If you leave school at the end of Year 11, until you're 18 you still have to either:

  • stay in full-time education – for example, at college
  • start an apprenticeship or traineeship
  • work or volunteer (for 20 hours or more a week) while in part-time education or training

The law says colleges, universities or your apprenticeship employer are not allowed to treat you unfairly if you're pregnant or a mum.

Further or higher education

You can only get maternity leave or maternity pay under employment law, which means very few students are able to get them.

If you're a student, you should be able to take maternity-related absence from studying after your baby's been born. How long you take will depend on your own situation and your particular course.

The Equality Challenge Unit has a guide on student pregnancy and maternity (PDF, 345kb), which is written for higher education colleges.


Apprentices can take up to 52 weeks' maternity leave. If you're an apprentice, you may qualify for statutory maternity pay.

Maternity Action has more information about maternity rights for apprentices.

Help with childcare costs

If you're under 20, the Care to Learn scheme can help with childcare costs. You can apply if you're going to study at school or sixth form college or on another publically funded course in England.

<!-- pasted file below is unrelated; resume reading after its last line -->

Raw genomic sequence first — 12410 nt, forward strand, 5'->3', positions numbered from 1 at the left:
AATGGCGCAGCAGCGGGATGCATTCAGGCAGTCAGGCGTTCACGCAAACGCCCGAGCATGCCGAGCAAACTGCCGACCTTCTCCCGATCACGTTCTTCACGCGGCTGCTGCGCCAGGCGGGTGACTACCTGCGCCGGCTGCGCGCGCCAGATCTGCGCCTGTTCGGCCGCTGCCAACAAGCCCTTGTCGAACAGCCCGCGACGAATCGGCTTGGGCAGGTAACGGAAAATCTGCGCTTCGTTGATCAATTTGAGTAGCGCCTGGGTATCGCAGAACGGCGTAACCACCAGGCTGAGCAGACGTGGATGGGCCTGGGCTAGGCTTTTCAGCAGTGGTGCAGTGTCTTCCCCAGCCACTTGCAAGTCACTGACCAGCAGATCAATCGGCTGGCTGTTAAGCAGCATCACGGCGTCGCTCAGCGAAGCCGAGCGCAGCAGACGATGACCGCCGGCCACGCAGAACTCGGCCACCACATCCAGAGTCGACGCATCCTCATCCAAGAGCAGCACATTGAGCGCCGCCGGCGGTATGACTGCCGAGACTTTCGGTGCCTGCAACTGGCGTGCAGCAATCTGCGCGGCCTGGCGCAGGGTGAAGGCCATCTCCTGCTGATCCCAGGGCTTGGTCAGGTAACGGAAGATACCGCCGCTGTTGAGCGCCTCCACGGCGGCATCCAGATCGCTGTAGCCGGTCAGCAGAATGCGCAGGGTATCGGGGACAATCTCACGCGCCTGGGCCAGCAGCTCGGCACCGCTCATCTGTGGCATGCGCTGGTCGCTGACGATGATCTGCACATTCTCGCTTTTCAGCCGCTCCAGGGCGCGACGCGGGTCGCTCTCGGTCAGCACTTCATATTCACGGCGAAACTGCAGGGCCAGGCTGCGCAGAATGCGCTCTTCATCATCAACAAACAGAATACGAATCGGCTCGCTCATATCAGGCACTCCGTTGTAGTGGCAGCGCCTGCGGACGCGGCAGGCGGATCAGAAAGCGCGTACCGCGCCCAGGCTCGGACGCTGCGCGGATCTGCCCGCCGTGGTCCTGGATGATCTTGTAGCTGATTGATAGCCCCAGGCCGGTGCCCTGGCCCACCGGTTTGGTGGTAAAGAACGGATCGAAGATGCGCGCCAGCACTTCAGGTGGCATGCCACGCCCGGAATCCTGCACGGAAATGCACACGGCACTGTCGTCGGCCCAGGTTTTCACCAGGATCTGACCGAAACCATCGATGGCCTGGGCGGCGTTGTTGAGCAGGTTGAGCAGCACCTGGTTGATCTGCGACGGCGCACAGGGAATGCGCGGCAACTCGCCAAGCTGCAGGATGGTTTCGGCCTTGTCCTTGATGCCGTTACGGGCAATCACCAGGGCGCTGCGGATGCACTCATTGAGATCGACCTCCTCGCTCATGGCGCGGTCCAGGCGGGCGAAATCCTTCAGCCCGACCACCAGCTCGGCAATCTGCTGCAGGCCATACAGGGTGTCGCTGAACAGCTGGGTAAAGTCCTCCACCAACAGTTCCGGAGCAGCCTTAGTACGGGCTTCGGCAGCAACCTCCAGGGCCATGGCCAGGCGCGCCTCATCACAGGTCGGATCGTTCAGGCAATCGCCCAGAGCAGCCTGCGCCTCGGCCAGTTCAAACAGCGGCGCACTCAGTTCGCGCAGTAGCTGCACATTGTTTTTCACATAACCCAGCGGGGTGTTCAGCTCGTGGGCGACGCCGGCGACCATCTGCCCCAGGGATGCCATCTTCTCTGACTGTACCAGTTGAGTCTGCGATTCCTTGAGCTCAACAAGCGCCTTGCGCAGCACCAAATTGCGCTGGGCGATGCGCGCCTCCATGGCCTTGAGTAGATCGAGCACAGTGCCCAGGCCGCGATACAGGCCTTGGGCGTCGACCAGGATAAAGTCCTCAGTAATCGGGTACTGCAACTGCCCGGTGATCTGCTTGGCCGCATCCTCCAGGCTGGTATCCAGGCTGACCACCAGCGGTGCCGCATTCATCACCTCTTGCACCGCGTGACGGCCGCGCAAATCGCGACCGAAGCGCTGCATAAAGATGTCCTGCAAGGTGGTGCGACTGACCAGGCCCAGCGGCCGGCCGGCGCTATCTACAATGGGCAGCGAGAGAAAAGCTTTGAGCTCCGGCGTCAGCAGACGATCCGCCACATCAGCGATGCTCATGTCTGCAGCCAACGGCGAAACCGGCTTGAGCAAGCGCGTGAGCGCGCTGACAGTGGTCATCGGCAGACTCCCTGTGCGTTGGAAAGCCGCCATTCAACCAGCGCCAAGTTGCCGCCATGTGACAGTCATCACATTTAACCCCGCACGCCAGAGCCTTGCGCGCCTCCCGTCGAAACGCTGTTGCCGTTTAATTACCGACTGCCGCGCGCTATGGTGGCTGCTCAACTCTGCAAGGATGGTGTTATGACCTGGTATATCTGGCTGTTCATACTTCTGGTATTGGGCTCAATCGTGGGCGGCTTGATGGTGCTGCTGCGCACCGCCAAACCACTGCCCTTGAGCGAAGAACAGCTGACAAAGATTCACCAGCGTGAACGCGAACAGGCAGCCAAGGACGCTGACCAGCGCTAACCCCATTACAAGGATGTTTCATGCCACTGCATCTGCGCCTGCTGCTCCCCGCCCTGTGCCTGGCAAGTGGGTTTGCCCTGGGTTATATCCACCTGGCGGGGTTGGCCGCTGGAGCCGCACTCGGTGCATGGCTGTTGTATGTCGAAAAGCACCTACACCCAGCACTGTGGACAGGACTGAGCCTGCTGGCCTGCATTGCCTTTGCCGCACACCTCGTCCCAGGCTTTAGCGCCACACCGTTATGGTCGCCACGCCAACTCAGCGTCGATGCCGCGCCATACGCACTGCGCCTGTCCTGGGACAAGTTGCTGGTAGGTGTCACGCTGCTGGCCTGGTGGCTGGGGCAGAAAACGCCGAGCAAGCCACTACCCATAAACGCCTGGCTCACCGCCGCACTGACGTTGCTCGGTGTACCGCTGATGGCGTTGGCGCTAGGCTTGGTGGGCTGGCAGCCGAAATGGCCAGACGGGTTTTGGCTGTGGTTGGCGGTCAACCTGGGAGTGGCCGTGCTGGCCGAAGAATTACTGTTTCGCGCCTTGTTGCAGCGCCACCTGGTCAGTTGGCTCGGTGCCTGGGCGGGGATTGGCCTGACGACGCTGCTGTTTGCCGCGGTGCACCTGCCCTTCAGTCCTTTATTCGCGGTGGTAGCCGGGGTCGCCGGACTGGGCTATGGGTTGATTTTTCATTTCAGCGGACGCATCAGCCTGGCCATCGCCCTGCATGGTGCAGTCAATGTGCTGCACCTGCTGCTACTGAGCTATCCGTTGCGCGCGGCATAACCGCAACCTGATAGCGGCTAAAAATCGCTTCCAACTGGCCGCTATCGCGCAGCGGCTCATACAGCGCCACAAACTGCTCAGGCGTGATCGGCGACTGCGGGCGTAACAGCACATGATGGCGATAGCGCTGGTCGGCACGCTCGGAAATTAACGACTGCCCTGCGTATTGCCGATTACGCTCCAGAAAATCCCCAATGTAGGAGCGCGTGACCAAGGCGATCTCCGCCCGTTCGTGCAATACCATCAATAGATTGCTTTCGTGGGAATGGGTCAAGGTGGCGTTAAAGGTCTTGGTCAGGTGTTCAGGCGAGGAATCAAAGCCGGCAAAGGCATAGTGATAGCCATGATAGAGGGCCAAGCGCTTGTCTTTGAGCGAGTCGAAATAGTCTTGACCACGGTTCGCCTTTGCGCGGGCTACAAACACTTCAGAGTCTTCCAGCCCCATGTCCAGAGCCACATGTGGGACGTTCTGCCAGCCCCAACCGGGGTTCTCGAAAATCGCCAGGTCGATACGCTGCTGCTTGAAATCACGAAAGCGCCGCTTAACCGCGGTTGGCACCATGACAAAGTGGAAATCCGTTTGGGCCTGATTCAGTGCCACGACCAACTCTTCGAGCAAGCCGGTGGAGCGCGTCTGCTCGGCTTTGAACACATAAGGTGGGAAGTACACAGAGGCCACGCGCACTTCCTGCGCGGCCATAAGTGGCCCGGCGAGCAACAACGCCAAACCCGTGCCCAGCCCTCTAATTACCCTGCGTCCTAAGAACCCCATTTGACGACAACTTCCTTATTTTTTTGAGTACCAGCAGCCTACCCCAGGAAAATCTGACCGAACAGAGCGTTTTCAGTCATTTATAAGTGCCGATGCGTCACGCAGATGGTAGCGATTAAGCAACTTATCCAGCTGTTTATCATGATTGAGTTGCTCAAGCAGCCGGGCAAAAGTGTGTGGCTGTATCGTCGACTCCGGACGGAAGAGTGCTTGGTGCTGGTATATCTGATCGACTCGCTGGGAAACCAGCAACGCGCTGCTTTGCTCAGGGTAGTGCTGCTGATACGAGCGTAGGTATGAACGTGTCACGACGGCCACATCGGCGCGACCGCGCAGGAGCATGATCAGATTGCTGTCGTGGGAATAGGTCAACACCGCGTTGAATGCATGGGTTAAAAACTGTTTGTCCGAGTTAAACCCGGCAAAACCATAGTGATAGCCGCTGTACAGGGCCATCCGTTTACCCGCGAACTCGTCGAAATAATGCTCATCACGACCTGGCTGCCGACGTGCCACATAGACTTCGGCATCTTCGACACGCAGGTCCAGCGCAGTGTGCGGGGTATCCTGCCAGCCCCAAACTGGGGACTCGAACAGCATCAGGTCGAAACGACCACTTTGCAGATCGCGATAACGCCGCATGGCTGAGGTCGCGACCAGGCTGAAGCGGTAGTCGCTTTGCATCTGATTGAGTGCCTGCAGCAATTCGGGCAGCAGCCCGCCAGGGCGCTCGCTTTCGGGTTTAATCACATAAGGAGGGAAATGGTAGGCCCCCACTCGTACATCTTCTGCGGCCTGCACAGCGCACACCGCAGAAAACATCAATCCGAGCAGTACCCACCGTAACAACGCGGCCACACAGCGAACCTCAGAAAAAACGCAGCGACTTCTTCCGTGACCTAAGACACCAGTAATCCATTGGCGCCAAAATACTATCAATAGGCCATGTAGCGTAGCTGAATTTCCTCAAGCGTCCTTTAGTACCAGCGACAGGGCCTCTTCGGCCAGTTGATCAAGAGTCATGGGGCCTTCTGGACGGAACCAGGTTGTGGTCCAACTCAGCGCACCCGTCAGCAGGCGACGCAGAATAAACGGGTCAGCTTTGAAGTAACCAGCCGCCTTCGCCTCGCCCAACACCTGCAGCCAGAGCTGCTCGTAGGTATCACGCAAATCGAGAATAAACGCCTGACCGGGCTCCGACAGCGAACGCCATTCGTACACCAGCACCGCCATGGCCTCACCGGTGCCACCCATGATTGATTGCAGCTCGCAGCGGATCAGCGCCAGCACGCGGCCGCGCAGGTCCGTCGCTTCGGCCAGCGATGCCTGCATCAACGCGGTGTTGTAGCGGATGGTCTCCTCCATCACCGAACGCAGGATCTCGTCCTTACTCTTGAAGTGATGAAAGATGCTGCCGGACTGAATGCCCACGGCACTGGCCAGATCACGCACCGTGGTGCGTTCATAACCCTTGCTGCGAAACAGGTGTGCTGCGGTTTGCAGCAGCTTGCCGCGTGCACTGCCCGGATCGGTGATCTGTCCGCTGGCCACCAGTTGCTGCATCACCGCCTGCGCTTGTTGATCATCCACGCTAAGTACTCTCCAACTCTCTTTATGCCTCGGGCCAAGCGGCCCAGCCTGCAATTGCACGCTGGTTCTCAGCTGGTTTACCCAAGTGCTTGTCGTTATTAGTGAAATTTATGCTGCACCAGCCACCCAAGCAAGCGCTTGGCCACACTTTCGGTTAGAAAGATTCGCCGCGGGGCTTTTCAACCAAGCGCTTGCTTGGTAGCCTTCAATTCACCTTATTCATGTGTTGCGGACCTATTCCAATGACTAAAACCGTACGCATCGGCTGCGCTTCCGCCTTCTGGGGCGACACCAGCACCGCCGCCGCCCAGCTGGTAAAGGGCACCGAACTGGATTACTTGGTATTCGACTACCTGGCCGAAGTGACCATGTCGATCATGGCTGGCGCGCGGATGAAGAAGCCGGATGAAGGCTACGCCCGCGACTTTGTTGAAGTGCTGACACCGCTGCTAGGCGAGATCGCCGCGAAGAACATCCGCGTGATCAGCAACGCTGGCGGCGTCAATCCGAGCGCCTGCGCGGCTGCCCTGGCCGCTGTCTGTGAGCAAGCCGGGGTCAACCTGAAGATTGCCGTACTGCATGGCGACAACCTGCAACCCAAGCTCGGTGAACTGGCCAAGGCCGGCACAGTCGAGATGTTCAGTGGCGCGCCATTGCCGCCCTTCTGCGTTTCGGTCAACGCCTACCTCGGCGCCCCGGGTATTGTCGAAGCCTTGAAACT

You can't get Care to Learn if you're an apprentice who gets a wage or if you're doing a higher education course at university. 

For more information about Care to Learn, call 0800 121 8989 or email Learner Support.

Who can help me find somewhere to live as a pregnant teenager?

Many young mums want to carry on living with their own family until they're ready to move on. If you're unable to live with your family, your local authority may be able to help you with housing.

Some local authorities provide specialised accommodation where young mothers can live independently while getting support and advice from trained workers.